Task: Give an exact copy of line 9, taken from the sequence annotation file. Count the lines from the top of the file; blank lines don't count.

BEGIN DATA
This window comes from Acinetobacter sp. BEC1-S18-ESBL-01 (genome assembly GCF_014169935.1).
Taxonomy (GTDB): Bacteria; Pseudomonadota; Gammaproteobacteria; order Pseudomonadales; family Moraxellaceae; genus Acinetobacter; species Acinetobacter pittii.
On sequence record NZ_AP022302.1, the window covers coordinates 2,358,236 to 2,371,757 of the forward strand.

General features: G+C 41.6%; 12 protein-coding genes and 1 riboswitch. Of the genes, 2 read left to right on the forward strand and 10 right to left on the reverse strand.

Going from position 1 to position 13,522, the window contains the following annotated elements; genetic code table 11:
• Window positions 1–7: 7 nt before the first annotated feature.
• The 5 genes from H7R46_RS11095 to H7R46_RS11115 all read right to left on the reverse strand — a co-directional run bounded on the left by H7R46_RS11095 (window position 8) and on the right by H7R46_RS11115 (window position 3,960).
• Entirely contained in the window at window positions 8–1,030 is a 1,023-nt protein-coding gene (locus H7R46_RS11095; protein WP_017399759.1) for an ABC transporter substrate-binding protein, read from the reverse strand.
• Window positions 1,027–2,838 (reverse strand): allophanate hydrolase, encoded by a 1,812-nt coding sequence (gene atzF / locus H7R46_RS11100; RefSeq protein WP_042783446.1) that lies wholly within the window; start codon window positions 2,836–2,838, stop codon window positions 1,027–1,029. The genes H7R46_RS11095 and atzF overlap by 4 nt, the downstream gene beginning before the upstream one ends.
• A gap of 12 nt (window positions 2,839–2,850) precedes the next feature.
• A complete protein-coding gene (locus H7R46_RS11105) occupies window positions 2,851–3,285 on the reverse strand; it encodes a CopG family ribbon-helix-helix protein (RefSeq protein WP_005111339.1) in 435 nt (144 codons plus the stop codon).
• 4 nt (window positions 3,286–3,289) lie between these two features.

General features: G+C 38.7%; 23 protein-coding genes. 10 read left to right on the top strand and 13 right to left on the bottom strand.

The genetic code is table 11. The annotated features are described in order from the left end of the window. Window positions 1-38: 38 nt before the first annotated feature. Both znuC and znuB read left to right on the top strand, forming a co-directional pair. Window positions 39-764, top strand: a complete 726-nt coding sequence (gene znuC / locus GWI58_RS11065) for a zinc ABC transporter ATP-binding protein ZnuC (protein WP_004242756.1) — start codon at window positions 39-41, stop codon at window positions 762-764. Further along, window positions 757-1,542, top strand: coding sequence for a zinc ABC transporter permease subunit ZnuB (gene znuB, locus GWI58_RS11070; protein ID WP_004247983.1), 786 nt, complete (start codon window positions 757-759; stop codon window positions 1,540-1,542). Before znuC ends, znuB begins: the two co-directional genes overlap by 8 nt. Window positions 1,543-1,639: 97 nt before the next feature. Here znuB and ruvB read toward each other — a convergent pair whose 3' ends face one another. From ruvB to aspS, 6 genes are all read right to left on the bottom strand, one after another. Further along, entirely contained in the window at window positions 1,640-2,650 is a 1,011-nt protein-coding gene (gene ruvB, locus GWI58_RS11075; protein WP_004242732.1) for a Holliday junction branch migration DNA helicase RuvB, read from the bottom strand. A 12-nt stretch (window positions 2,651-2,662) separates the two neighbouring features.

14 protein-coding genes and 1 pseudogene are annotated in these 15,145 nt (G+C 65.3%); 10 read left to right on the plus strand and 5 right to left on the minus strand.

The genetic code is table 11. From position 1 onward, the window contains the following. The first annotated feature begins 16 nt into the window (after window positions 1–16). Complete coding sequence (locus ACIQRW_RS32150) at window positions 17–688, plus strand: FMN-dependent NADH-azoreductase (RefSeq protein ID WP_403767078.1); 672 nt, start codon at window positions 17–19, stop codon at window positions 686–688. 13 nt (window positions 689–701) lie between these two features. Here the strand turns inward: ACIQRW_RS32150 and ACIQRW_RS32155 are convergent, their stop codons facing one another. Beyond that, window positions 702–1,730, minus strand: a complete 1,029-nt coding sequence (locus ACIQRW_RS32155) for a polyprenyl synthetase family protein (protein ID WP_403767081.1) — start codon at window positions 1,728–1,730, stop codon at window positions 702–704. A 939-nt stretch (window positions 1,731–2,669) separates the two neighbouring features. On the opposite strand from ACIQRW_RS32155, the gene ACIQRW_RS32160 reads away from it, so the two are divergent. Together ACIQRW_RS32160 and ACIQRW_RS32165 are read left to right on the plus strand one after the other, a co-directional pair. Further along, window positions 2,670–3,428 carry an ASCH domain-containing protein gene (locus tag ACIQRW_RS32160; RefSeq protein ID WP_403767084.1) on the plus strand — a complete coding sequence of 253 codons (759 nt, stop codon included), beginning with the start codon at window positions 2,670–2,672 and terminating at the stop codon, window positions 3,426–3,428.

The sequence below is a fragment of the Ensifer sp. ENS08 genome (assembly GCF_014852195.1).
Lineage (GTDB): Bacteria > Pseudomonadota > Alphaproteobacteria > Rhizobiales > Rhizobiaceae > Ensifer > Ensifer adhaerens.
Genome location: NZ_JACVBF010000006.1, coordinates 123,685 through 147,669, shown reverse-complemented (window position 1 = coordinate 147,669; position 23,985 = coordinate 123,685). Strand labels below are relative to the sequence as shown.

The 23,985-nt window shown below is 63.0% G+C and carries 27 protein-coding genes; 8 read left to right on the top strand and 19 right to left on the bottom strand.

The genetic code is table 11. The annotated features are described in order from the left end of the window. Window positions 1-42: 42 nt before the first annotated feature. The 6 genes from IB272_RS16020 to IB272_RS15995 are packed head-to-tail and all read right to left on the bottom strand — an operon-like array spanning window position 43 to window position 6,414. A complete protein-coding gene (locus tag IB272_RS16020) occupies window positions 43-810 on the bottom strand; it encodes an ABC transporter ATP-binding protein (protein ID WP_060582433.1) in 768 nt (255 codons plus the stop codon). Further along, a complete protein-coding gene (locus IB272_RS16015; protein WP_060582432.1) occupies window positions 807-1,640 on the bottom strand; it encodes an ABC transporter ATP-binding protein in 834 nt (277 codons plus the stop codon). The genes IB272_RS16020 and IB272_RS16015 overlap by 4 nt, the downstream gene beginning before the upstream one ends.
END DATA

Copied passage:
• Window positions 1,027–2,838 (reverse strand): allophanate hydrolase, encoded by a 1,812-nt coding sequence (gene atzF / locus H7R46_RS11100; RefSeq protein WP_042783446.1) that lies wholly within the window; start codon window positions 2,836–2,838, stop codon window positions 1,027–1,029. The genes H7R46_RS11095 and atzF overlap by 4 nt, the downstream gene beginning before the upstream one ends.